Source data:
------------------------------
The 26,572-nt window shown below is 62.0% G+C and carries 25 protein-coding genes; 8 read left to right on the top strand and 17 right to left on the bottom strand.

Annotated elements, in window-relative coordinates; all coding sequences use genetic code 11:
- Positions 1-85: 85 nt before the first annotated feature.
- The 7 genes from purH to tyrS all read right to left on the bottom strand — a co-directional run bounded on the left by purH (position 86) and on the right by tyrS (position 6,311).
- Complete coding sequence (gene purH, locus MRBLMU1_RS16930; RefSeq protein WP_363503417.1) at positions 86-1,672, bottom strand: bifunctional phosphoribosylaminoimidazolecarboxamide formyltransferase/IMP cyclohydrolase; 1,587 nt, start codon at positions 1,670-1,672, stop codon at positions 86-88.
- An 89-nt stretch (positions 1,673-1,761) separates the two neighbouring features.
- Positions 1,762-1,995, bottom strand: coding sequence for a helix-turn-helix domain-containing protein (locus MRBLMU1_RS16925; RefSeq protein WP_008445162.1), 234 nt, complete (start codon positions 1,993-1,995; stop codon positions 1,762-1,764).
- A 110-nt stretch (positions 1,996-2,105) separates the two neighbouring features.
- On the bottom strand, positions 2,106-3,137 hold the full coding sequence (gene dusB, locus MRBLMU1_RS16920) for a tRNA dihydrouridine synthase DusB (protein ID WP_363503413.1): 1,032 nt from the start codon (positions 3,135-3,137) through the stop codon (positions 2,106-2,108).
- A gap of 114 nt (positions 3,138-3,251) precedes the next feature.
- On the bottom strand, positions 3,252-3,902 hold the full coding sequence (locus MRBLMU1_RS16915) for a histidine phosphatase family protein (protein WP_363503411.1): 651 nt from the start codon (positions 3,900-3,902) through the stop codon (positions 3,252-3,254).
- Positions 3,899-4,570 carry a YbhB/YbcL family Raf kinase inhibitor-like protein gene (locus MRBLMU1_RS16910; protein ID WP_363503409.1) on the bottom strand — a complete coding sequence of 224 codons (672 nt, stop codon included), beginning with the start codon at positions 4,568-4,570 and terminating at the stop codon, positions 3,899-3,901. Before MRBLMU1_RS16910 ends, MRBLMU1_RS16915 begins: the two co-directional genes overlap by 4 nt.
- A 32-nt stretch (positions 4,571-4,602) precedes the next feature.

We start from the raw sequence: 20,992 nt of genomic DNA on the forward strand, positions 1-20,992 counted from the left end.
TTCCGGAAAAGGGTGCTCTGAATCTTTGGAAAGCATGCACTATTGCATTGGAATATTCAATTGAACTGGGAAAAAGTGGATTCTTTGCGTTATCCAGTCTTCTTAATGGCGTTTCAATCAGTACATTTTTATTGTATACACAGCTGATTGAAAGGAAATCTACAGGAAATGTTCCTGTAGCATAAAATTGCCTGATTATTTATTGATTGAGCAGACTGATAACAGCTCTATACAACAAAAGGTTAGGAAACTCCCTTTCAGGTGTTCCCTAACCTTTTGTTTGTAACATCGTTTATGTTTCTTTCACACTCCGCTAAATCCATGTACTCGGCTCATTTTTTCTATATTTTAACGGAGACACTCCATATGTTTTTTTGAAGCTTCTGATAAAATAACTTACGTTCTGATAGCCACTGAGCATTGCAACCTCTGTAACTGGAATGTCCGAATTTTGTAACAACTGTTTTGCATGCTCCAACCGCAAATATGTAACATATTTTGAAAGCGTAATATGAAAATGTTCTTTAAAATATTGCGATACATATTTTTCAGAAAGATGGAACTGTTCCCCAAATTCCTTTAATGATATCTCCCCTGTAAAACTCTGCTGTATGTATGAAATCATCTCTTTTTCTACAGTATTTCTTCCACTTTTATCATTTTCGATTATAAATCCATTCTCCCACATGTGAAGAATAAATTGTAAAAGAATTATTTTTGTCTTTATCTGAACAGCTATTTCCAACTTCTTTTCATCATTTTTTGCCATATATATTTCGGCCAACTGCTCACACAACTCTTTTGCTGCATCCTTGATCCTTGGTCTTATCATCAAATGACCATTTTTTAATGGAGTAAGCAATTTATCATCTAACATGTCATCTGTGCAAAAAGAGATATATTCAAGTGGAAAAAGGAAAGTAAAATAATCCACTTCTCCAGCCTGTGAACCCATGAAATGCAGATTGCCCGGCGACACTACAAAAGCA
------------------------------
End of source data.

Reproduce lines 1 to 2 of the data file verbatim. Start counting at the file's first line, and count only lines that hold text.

The 26,572-nt window shown below is 62.0% G+C and carries 25 protein-coding genes; 8 read left to right on the top strand and 17 right to left on the bottom strand.

Annotated elements, in window-relative coordinates; all coding sequences use genetic code 11: